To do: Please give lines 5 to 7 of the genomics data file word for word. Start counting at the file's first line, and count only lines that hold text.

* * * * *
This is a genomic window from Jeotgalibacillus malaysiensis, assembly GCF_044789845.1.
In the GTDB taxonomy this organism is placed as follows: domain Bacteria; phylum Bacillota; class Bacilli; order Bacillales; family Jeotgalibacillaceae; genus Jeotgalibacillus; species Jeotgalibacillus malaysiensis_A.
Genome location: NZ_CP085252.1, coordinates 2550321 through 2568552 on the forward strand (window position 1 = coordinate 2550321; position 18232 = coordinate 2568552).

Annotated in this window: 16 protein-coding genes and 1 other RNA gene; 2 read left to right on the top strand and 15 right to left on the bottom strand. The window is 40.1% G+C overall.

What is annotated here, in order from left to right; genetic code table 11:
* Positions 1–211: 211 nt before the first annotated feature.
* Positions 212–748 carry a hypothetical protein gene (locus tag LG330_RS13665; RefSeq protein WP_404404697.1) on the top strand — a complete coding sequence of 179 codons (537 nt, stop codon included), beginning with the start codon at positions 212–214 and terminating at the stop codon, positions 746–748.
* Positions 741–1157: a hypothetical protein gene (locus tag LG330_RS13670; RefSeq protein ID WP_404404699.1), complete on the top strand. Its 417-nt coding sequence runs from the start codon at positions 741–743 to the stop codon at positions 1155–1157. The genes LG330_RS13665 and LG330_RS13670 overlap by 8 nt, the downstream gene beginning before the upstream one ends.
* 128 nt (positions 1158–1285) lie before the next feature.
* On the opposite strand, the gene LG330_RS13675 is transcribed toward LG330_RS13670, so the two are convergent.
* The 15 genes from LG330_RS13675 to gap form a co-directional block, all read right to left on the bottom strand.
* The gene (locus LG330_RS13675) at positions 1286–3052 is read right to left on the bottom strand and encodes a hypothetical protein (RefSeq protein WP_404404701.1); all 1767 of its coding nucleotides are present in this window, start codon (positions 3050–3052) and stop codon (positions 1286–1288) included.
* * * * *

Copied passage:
What is annotated here, in order from left to right; genetic code table 11:
* Positions 1–211: 211 nt before the first annotated feature.
* Positions 212–748 carry a hypothetical protein gene (locus tag LG330_RS13665; RefSeq protein WP_404404697.1) on the top strand — a complete coding sequence of 179 codons (537 nt, stop codon included), beginning with the start codon at positions 212–214 and terminating at the stop codon, positions 746–748.